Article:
2024 Spring Budget – we’ve found a positive for offshore wind energy!

Whilst there wasn’t much push from Hunt’s spring budget relating directly to climate change, there was some thoughts on energy security. The budget does elaborate on some points raised in the Kings Speech in November. To sweeten key renewable energy developers, more details of the Contracts for Difference (CfD), round 6 auction have also been shared.

For this latest round there has been a budget allocation worth just over £1bn, £800m specifically for offshore wind. This is the largest ever allocation and certainly a welcome promise to developers, and in turn consumers. The auction is set to take place on March 27th. Full details of the parameters are due for release on 13th March. Last years’ auction failed to secure any new projects, but this new allocation looks more likely to pique greater interest.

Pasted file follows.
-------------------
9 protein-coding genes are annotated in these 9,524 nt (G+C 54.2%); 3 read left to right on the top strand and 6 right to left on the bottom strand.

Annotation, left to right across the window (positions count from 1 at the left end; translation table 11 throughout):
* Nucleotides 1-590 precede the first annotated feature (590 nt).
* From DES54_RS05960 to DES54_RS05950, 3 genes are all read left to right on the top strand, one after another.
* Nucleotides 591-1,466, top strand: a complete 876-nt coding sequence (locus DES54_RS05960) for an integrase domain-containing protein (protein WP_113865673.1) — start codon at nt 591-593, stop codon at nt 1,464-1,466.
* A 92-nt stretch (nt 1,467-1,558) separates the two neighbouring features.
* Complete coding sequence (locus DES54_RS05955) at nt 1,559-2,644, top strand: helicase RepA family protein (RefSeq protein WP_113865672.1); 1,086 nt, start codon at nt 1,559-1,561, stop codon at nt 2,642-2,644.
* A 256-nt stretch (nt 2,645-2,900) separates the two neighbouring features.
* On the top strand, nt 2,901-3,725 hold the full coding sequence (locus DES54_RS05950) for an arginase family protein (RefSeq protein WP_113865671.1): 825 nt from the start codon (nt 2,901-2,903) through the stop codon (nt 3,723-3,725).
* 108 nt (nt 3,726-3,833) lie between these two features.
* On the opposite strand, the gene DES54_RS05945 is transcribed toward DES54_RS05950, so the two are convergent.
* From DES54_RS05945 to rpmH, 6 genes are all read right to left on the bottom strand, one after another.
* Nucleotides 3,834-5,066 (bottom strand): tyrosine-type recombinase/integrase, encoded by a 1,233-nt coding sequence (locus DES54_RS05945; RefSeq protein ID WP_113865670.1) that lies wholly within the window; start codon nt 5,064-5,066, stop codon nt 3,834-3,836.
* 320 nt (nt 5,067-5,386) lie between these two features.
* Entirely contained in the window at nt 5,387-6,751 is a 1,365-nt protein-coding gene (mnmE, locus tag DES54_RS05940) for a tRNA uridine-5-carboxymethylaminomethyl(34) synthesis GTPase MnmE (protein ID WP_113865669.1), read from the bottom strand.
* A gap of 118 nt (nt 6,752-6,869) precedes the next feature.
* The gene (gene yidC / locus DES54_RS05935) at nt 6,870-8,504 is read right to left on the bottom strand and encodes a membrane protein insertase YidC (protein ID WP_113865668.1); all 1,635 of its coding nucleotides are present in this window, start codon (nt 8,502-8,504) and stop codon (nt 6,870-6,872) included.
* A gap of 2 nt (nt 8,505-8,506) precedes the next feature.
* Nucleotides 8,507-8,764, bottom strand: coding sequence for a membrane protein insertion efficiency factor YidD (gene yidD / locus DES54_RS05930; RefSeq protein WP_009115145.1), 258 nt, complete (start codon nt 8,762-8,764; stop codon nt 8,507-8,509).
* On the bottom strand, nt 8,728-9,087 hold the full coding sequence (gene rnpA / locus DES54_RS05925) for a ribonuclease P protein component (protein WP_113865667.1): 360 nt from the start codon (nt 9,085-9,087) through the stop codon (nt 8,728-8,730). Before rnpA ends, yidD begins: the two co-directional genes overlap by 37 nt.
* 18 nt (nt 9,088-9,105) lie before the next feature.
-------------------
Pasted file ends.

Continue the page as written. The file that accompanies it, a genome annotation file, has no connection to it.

Whilst this looks promising for the investors and security for the next year, analysts are warning that it may be too little, too late, to meet the climate target. To reach the targeted 50GW of offshore wind power by 2030, a further 21GW of new capacity is required. This is in addition to the 14GW currently under construction and 15GW in operation. But LCP Delta, via Carbon Brief, calculate this as only 4-6GW of new capacity.

Regardless of how far that pot stretches, a key take away from the allocation is a renewed price stability for developers. Hopefully this keeps investment in offshore wind attractive. Andrew Bowie, Minister for Nuclear and Renewables, says ‘this unprecedented renewables budget. It will keep the UK at the cutting edge of the industry’, giving the UK the security it wants.  It will also provide an opportunity for up to 90,000 more jobs in offshore wind. A very welcome headline to our agency!

Overall, the headlines, as ever, have conjured up mixed interpretations and feeling towards the budget but the crux is positive. With more money allocated to driving offshore wind farms forward in the UK, an already global pioneer, the industry can only excel.

It doesn’t go all the way, but some. It will help future proof the supply chain and, eventually, meet climate needs – but perhaps not meet their own targets!

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